The Lexington in North London seems a strange place for a band who can now be truly described as ‘global’ to play a combination of a ‘homecoming’ gig and a pre-Reading/Leeds warm-up gig. ‘Strange’ because said band, The Joy Formidable, could sell this place out 50 times over. It feels appropriate. though. in that they get up-close and personal with a pretty loyal following who have seen them transplant themselves to the US for an extended period of time. It’s also not exactly a ‘homecoming’ seeing as two of the band are from Wales but as North London is definitely their preferred location for London gigs, it’ll do as a description, for now.

The sense of anticipation is palpable tonight as the audience shuffle around, on the verge of storming the stage, long before the band are even seen (although two of them are content mixing with us pre-gig, almost as if they’re not the subject of nudges, whispered conversation and pointing).  On the stroke of 9.15pm they ‘bound’ onstage (yes, I used that old cliché) and manage to deliver a set of stunning simplicity, raw, almost feral, emotion and with a few new songs thrown into the mix too. Diminutive singer Ritzy (a modern-day Barbara Windsor for the ‘teenies’) is a thundering mass of energy, pausing in her blur of activity only on those occasions when the sweat-puddles from bassist Rhyddian cause her to slip or slide to her knees.

This feels like a band who are renewed in their energy, potentially as a result of the release that returning to home soil delivers, but especially after a long period in the wilderness (literally) of Portland, Maine, writing their second album. Clearly their period in this environment has had an impact when you see some of the newer songs are called ‘Porcupine’ and ‘Hedgehog’.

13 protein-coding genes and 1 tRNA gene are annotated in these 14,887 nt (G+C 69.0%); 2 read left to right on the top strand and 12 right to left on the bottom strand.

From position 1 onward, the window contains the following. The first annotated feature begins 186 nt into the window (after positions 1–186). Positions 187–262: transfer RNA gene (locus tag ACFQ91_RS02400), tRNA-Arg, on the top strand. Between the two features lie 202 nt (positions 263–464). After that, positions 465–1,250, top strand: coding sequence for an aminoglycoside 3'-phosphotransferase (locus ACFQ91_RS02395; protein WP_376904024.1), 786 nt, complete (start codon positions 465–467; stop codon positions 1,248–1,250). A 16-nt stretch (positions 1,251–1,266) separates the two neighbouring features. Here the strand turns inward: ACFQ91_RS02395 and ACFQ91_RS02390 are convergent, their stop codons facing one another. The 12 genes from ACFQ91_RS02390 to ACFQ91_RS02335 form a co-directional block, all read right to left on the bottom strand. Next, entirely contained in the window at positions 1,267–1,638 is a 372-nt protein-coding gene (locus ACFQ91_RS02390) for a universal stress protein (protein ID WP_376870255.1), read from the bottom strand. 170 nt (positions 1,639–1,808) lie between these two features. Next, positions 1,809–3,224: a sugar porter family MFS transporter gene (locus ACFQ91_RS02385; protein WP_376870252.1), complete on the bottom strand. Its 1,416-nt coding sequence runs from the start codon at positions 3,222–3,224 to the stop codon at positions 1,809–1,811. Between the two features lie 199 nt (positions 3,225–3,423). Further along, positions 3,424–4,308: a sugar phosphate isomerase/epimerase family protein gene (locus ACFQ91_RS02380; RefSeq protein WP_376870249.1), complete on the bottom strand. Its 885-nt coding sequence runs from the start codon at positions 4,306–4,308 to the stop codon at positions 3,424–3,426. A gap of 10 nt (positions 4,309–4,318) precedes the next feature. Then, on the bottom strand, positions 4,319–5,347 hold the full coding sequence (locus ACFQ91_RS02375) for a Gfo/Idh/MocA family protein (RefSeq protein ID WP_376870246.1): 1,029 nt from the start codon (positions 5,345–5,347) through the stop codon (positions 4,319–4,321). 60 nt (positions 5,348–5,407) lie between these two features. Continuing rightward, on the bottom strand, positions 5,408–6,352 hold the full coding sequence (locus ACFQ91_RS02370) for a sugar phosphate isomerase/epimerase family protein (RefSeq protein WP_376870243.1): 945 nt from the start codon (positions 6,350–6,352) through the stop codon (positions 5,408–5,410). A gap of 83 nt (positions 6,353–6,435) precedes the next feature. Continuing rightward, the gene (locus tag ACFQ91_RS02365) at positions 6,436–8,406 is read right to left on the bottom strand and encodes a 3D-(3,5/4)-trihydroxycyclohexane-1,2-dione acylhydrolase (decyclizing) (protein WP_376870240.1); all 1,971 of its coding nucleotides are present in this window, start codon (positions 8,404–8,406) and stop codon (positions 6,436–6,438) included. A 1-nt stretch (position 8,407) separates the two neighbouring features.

An encore delivers a drummer-less acoustic track called ‘Wolf’s Law’ with Ritzy abandoning her guitar. It’s a strange venue and audience that can have a song like this played without the almost incessant burble and chatter that oftens drowns moments such as these. Informing us that this track is also the new album’s title raises the feeling that tonight has been pretty special, pretty intimate, and a pretty good return home.

With rumours of a UK tour this October, this will be the test of whether such a prolonged absence from these shores has caused anyone to overlook, or forget, The Joy Formidable. As the night closes with a raucous, almost violent, version of ‘Ever Changing Spectrum Of A Lie’ it’s clear that despite the potential for their recent explosion of popularity across the world to cause them to stay away even longer, The Joy Formidable clearly love being here; the affection is returned, magnified, and it feels as if they never went away.


Words and photos by Dan Aitch

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